Misdemeanors are low level crimes thought to be more dangerous than a typical citation, but they are still crimes and the court system will treat them as such. Many misdemeanor crimes will come with penalties like probation, rehabilitation classes, fines and usually some community service. The maximum punishment for misdemeanor crimes is 12 months incarceration however, this is not a typical punishment, especially for first time offenders.
If you are lucky enough to be a first time offender, then your chances of getting a slap on the wrist type punishment are far greater. Those who have numerous misdemeanors on their record are considered habitual offenders and will be treated with much stricter penalties which is where jail time may be considered. So obviously the best choice is to just avoid getting any misdemeanor convictions in the first place, but everyone makes mistakes and if you do, we are here to help you through it. Our expert criminal defense lawyers in Colorado Springs have extensive experience helping clients work the justice system in an effort to reduce charges or get favorable results with sentencing, probation, etc.
Unless your attorney is able to get the conviction sealed or expunged (usually after all probationary activities are completed by the defendant), then a misdemeanor will stay on your record for life. There is something that works towards your benefit though if you were unlucky enough to not be able to get your record sealed. Misdemenaors are usually recorded at the county level and not the state level, so if a background check is done and they don’t check individual counties, you may pass your background check undetected. This can vary though and should not be relied upon.
Technically, misdemeanors are still violations of the law and the courts will want to keep that on your record forever, but when the crime was low level and/or you don’t have a previous criminal record, you may get lucky and get the charges reduced to a citation, probation, community service or some other form of punishment.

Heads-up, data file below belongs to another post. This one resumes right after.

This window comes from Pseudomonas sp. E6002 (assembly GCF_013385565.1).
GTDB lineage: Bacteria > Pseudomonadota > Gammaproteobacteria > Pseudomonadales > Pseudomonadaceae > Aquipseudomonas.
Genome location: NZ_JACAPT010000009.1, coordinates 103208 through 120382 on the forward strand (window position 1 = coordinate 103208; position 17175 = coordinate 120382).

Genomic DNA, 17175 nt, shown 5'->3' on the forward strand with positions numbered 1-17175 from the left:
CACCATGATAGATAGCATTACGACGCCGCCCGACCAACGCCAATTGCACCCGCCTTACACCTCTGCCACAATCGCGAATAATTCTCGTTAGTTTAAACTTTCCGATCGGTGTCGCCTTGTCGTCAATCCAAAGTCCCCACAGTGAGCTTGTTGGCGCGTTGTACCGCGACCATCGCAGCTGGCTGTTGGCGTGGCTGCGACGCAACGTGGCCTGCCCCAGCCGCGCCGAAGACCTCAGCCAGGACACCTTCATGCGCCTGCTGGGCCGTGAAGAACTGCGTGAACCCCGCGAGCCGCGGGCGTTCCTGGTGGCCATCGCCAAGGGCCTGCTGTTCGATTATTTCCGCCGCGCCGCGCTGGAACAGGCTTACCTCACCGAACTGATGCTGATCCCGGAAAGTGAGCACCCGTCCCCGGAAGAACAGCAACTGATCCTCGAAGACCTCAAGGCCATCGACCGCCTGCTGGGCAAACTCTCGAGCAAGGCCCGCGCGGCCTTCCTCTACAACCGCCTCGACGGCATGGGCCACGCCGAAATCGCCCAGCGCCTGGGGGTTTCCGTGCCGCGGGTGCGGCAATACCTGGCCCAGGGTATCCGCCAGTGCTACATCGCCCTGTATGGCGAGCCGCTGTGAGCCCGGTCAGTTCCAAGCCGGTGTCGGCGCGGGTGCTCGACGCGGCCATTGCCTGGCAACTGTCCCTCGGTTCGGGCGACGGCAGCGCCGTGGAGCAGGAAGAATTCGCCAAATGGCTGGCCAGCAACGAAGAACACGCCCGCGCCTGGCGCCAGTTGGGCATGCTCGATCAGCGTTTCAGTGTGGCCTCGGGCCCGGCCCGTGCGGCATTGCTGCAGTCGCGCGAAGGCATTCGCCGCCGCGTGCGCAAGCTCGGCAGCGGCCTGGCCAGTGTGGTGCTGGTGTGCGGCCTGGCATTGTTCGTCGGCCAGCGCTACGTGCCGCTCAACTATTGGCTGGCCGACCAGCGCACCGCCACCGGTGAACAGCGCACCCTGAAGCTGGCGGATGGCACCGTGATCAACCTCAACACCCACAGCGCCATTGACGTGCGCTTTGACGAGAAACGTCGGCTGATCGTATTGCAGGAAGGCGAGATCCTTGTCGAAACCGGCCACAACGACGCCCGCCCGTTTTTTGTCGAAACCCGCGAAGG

Colorado uses a 7 year rule on background checks which means that when a background check is being performed, it can only show what is on your record for the previous 7 years to date. This means that if your misdemeanor conviction or completion of probation was more than 7 years ago, the person doing the background check may not find it.
Misdemeanors are also typically handled at the county level so if the person doing a background check skips the county level, then your records may not show up. There are many different ways to do background checks and some people even use previous addresses to know what counties to check for convictions in, so it is always recommended that you be honest on any applications that ask for this information.
There is no definite answer to this question because every case is different. Prior criminal history will play a major role in how the judge decides to move forward with sentencing, penalties and whether they are willing to let you get the crime expunged from your record. Particularly violent or serious crimes will not be treated as lightly as petty offenses by the courts and will most likely not be given the option of expungement. However, if you don’t have much of a criminal record and your crime wasn’t too serious in nature, or maybe the judge is just feeling generous that day, it’s possible that you could get your misdemeanor expunged.
Usually the judge will make the defendant complete rehabilitation classes, community service, probation, pay fines, or other activities as punishment and if the defendant completes those tasks on time and without issue they will look at that as a solid effort to make up for what you did wrong in the first place. Never count on being able to get your record expunged though as every judge in every courtroom looks differently on every situation and the times that they do allow expungement varies widely.
We serve clients charged with crimes or injured anywhere throughout the state of Colorado, but we focus on residents of these areas: Colorado Springs, Manitou Springs, Fountain, Monument, Black Forest, Pueblo, Canon City, Larkspur, Security-Widefield, Peyton, Castle Rock, Teller County, El Paso County, Elbert County, Park County and beyond.